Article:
System business requirements

Design Design exceptions Input validation Control of internal processing Message authentication Output validation Application auditing / logging Application review Acceptance testing criteria User acceptance testing Post implementation review Protection of System test data

Application testing

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Issue specific security Policies


Addresses specific areas of technology Requires frequent updates Contains a statement on the organizations position on a

specific issue Examples:


Email policy Backup policy Wireless device policy Use of telecommunication policy

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Issue-Specific Policies
Basic components Issue statement defines a security issue, along with any relevant terms, distinctions, and conditions Statement of the organizations position clearly states an organizations position on the issue Applicability clearly states where, how, when, to whom, and to what a particular policy applies Roles and responsibilities assigns roles and responsibilities to the issue Compliance gives descriptions of the infractions and states the corresponding penalties Points of contact and supplementary information lists the names of the appropriate individuals to contact for further information and lists any applicable standards or guidelines
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Acceptable Use Policy


Defines allowable uses of an organizations information resources Must be specific enough to guide user activity but flexible enough to cover unanticipated situations Should answer key questions

What activities are acceptable? What activities are not acceptable? Where can users get more information as needed? What to do if violations are suspected or have occurred?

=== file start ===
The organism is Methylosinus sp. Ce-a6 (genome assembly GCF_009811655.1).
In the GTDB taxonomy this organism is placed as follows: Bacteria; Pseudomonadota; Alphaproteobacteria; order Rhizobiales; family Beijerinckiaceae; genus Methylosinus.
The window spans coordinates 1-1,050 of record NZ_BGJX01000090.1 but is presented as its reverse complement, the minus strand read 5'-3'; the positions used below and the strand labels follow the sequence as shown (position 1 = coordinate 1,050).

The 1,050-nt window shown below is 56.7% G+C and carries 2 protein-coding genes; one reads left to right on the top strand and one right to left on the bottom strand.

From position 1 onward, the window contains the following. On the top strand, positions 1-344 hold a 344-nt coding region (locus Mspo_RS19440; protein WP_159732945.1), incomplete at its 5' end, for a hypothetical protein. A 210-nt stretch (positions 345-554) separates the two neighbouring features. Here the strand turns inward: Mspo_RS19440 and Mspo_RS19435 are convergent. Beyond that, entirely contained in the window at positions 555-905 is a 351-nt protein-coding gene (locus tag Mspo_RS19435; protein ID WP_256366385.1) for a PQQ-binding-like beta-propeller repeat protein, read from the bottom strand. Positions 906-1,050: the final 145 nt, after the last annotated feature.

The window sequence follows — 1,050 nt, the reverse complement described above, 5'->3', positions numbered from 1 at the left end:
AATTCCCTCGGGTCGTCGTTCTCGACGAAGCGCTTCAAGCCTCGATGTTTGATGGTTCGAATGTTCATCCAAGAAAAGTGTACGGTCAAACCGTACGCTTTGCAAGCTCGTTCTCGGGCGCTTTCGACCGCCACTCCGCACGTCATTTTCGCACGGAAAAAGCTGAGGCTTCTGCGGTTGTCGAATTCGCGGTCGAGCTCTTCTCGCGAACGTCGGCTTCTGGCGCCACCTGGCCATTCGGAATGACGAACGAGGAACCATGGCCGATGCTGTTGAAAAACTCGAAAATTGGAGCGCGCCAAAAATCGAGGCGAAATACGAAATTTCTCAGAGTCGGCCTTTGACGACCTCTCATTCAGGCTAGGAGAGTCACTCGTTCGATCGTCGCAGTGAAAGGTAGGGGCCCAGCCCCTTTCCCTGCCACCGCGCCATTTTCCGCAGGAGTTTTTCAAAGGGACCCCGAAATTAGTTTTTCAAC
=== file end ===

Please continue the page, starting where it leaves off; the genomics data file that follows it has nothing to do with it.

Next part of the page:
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Backup Policy
Data backups protect against corruption and loss of data To support the integrity and availability goals of security Backup policy should answer key questions What data should be backed up and how? Where should backups be stored? Who should have access? How long should backups be retained? How often can backup media be reused?

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Confidentiality Policy
Outlines procedures used to safeguard sensitive information Should cover all means of information dissemination including

telephone, print, verbal, and computer Questions include


How is confidential information released?

What data is confidential and how should it be handled? What happens if information is released in violation of the policy?

Employees may be asked to sign nondisclosure agreements

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Data Retention Policy


Defines categories of data Different categories may have different protections under the policy For each category, defines minimum retention time Time may be mandated by law, regulation, or business needs, e.g., financial information related to taxes must be retained for 7 years For each category, defines maximum retention time This time may also be mandated by law, regulation, or business needs Common in personal privacy areas

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Wireless Device Policy


Includes mobile phones, PDAs, palm computers Users often bring personal devices to the workplace Policy should define Types of equipment that can be purchased by the organization Type of personal equipment that may be brought into the facility Permissible activities Approval authorities for exceptions

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System-Specific Policies
State security objectives of a specific system Define how the system should be operated to achieve

objectives Specify how the protections and features of the technology used to support or enforce the security objectives Examples : ACL
Who is allowed to read or modify data in the system? Under what conditions can data be read or modified? Are users allowed to dial into the computer system from home

or while on travel?

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Exercise